Random header image... Refresh for more!

Blogger Continuation

I am smitten (fine, while I’ll admit that I was looking for a reason to use the word “smitten” this morning, I actually am a little in love with this book) with Matthew Quick’s book, Every Exquisite Thing.  There have been three times (so far) that I’ve underlined something, wanting to discuss it with another person.  Which is why I’m dumping it on you.

Welcome to my own private book club.

And, no, you don’t have to have read the book to participate.  This first thought ties into reading blogs, and since you are currently reading a blog post, I’m going to assume you may have some thoughts on this.

Shall we begin?

The main character — Nanette — is having coffee with the author of her favourite book.  She wants to know what happens with the main character in his book (yes, it’s a book inside a book), and the author admits that he doesn’t know what happens to this person he created because the story is over even if the character technically (at least, the reader assumes) lives on. This part of the conversation begins on page 17:

“See that nice woman who served us our coffee?”

I looked back over my shoulder at the tall cashier with the brown ponytail and the permanent smile on her face, and I nodded.

“Her name is Ruth,” Booker said. “Ever see her before?”

Kids my age never came into this coffee shop, so I said, “No.”

“Maybe you won’t ever see her again.”


“You only got to see five minutes of Ruth’s story. And that’s just the way it is. But Ruth, well, she goes on now whether you’re looking or not. She does all sorts of things that some people see and some don’t. But your version of Ruth’s story will be the five minutes you spent buying coffee from her. That’s just the way it is.”

In other words, we jump into a story, we remain with the character/person for a little bit, and then we jump out, each continuing but not knowing anything more about the other person.

We accept that reality in life; why aren’t we satisfied with the idea that stories end when it comes to books?  Why do we keep imagining the characters continuing, either producing fan fiction, or in some cases, books like The Cursed Child?

So, yes, I have those questions but it made me think about returning to old posts on my blog and looking at the comment section.  So many people there; some of them prolific bloggers several years ago, now somewhere else, their story continuing without my knowledge.  Some of them were people I corresponded with weekly.  Saw face-to-face when we were in the same space.

And now our stories have drifted apart because they stopped telling theirs on their blog.  Maybe they still read over here but have stopped commenting.  Maybe we’re still connected on other forms of social media so I get glimpses into their story, but more often than not, they’ve disappeared from my world even though they continue to exist in their own world.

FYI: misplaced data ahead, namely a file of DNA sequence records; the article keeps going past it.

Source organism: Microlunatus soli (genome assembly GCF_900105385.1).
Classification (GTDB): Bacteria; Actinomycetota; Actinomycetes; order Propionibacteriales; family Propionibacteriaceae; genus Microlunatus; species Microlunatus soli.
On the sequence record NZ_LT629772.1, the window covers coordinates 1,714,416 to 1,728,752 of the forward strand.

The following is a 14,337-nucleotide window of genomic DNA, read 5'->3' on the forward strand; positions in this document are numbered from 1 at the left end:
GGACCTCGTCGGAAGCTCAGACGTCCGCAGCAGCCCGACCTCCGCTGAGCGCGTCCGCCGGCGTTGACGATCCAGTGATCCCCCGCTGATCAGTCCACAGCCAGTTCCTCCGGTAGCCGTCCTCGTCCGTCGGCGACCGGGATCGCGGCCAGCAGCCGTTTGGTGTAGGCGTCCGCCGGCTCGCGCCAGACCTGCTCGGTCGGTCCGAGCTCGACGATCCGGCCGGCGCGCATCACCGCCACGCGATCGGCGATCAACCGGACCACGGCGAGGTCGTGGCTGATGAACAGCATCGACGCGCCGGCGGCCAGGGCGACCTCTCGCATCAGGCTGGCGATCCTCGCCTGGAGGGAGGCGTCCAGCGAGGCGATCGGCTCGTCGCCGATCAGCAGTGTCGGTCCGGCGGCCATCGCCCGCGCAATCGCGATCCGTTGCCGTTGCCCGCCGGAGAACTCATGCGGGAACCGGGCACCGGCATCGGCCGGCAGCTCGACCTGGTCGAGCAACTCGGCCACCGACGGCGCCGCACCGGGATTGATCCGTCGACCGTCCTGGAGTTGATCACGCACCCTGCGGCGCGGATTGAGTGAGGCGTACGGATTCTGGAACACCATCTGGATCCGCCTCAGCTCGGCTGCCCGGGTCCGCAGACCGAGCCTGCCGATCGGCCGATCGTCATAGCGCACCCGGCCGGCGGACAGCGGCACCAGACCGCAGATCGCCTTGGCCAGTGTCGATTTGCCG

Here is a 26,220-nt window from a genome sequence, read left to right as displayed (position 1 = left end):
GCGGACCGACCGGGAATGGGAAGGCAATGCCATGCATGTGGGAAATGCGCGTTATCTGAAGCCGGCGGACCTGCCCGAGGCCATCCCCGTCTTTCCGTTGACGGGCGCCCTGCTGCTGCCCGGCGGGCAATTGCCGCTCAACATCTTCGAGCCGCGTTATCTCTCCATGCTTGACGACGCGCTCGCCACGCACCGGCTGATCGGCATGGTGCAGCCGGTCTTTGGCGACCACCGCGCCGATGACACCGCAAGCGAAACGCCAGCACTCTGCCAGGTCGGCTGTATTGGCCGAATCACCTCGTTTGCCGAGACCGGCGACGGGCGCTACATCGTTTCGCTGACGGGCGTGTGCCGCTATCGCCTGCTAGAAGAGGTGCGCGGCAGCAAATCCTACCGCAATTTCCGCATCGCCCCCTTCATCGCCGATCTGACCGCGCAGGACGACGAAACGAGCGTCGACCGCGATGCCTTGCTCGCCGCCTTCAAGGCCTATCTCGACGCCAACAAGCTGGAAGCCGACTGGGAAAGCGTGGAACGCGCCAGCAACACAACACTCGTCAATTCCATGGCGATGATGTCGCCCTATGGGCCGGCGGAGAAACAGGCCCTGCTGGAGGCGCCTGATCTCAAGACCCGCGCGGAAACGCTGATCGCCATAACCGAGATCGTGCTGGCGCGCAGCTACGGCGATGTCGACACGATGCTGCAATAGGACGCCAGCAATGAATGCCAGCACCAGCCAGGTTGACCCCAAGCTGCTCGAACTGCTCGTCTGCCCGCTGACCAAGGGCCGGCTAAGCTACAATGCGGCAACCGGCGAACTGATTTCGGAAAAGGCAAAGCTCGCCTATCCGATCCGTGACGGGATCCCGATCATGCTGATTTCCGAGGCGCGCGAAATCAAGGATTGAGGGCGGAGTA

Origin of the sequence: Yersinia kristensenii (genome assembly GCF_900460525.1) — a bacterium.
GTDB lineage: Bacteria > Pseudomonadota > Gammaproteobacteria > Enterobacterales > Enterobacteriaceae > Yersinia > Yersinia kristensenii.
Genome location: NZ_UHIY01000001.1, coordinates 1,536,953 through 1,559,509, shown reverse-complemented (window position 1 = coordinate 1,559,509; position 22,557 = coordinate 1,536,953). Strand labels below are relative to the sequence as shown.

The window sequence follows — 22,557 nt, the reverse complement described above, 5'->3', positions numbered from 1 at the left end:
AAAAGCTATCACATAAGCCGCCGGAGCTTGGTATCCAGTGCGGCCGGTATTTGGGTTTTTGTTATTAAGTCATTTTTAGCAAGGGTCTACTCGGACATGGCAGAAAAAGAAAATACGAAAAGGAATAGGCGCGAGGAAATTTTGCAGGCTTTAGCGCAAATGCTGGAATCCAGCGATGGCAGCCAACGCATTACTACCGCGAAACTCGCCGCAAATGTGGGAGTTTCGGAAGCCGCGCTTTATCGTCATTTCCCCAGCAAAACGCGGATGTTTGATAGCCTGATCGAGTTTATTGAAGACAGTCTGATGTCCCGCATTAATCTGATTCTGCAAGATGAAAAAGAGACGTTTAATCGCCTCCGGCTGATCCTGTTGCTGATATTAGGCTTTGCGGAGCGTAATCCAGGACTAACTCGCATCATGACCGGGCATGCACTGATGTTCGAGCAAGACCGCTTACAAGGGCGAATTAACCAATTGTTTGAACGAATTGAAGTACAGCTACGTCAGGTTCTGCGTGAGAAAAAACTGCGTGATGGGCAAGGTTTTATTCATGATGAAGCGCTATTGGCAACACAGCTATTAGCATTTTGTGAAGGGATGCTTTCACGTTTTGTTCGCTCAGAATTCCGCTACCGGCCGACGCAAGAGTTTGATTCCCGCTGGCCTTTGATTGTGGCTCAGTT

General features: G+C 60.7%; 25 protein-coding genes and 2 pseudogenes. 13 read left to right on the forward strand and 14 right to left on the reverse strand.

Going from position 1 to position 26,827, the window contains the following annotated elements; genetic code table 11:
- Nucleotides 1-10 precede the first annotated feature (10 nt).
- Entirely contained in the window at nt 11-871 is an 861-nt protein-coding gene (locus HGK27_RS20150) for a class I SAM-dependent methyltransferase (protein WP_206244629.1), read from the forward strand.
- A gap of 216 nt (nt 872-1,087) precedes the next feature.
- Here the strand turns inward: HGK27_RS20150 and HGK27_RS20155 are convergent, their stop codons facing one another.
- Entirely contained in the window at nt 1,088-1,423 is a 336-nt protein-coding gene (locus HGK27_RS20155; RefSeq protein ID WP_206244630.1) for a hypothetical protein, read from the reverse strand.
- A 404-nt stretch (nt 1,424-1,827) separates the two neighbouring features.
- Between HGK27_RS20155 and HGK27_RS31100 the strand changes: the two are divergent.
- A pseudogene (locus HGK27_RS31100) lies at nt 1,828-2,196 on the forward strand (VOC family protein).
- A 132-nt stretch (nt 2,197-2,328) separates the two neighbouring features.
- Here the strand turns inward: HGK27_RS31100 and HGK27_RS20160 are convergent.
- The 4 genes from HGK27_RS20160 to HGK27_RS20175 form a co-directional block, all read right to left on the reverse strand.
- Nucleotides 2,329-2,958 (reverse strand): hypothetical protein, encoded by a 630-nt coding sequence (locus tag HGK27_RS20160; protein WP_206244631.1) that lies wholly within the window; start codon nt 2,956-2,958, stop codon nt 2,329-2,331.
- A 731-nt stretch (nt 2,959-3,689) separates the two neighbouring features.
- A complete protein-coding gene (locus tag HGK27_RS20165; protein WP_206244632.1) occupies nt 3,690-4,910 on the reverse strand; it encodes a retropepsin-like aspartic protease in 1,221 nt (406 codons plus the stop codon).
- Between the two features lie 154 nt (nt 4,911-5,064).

There are stories I miss a lot because I liked the main character: the blogger.  I’m sure you miss them, too, since we all read the same people.  And it is strange to think that one day I will become like those characters and drift away because I stop writing my story.  (I have no plans on this front; I’m just stating this because it’s a likely scenario at some point in the distant future.)

Do you miss old bloggers?  Do you miss knowing the continuation of their story?


1 nicoleandmaggie { 04.26.17 at 9:07 am }

When flipping through old posts I also often wonder what’s going on with some folks who used to be regulars. Jacq, the single mom who only worked as an accountant for large sums of money when she felt like it. No trust fund, who had the best 30 days to fix your finances on the internet (which I wish I’d stolen before she let her domain lapse instead of posting her annual update this year). Molly on Money who lived a funky life with her husband and built a Yurt from scratch. Lindy Mint who had a great financial blog that she sold. And so on. I do wonder how their stories have progressed. Heck, First Gen American still comments on our blog but I really want to know how her house renovations are going and how Babci is doing as she ages and so on, but she no longer updates on her own blog.

As with fictional characters, I can imagine the best possible happily ever afters for people whose lives no longer intersect with mine.

2 Turia { 04.26.17 at 9:20 am }

Many, if not most, of the women who started treatments at around the same time as I did are no longer blogging (or at least those whom I read on a regular basis have gone quiet). I miss their blogs. I’m friends with some of them on fakebook but it’s not the same.

3 Noemi { 04.26.17 at 9:36 am }

I really miss bloggers who have stopped writing. I’ve written about that before on my blog. It makes me sad to think that we’all never hear from them again. I’m also not on any other forms of social media, so once a blogger stops writing in their space, I have no other connection to them.